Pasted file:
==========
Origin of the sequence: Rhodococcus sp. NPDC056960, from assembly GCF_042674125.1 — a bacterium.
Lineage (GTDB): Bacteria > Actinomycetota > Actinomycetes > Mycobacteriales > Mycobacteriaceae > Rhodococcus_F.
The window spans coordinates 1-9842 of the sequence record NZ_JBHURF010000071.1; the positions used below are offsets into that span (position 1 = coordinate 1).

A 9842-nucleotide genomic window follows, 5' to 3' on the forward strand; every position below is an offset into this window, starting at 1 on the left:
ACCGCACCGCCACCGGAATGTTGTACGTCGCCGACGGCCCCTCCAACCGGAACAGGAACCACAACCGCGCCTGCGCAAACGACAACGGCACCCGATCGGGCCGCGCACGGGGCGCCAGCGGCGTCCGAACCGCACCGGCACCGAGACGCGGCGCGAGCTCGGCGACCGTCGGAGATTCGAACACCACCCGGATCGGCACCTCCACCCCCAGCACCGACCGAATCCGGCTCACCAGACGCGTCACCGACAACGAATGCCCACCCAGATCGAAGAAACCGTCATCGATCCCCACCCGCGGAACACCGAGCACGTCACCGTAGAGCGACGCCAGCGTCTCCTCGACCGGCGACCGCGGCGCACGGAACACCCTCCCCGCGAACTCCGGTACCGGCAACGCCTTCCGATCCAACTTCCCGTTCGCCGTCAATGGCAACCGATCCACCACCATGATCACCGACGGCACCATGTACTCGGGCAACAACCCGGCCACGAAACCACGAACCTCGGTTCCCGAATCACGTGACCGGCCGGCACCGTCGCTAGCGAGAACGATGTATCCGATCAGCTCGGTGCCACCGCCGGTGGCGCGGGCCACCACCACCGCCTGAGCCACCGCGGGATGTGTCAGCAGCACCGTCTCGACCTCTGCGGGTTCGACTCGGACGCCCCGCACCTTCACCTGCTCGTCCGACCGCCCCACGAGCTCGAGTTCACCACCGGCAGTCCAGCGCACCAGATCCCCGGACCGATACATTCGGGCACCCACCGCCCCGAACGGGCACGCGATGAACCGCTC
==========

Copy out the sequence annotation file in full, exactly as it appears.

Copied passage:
Origin of the sequence: Rhodococcus sp. NPDC056960, from assembly GCF_042674125.1 — a bacterium.
Lineage (GTDB): Bacteria > Actinomycetota > Actinomycetes > Mycobacteriales > Mycobacteriaceae > Rhodococcus_F.
The window spans coordinates 1-9842 of the sequence record NZ_JBHURF010000071.1; the positions used below are offsets into that span (position 1 = coordinate 1).

A 9842-nucleotide genomic window follows, 5' to 3' on the forward strand; every position below is an offset into this window, starting at 1 on the left:
ACCGCACCGCCACCGGAATGTTGTACGTCGCCGACGGCCCCTCCAACCGGAACAGGAACCACAACCGCGCCTGCGCAAACGACAACGGCACCCGATCGGGCCGCGCACGGGGCGCCAGCGGCGTCCGAACCGCACCGGCACCGAGACGCGGCGCGAGCTCGGCGACCGTCGGAGATTCGAACACCACCCGGATCGGCACCTCCACCCCCAGCACCGACCGAATCCGGCTCACCAGACGCGTCACCGACAACGAATGCCCACCCAGATCGAAGAAACCGTCATCGATCCCCACCCGCGGAACACCGAGCACGTCACCGTAGAGCGACGCCAGCGTCTCCTCGACCGGCGACCGCGGCGCACGGAACACCCTCCCCGCGAACTCCGGTACCGGCAACGCCTTCCGATCCAACTTCCCGTTCGCCGTCAATGGCAACCGATCCACCACCATGATCACCGACGGCACCATGTACTCGGGCAACAACCCGGCCACGAAACCACGAACCTCGGTTCCCGAATCACGTGACCGGCCGGCACCGTCGCTAGCGAGAACGATGTATCCGATCAGCTCGGTGCCACCGCCGGTGGCGCGGGCCACCACCACCGCCTGAGCCACCGCGGGATGTGTCAGCAGCACCGTCTCGACCTCTGCGGGTTCGACTCGGACGCCCCGCACCTTCACCTGCTCGTCCGACCGCCCCACGAGCTCGAGTTCACCACCGGCAGTCCAGCGCACCAGATCCCCGGACCGATACATTCGGGCACCCACCGCCCCGAACGGGCACGCGATGAACCGCTC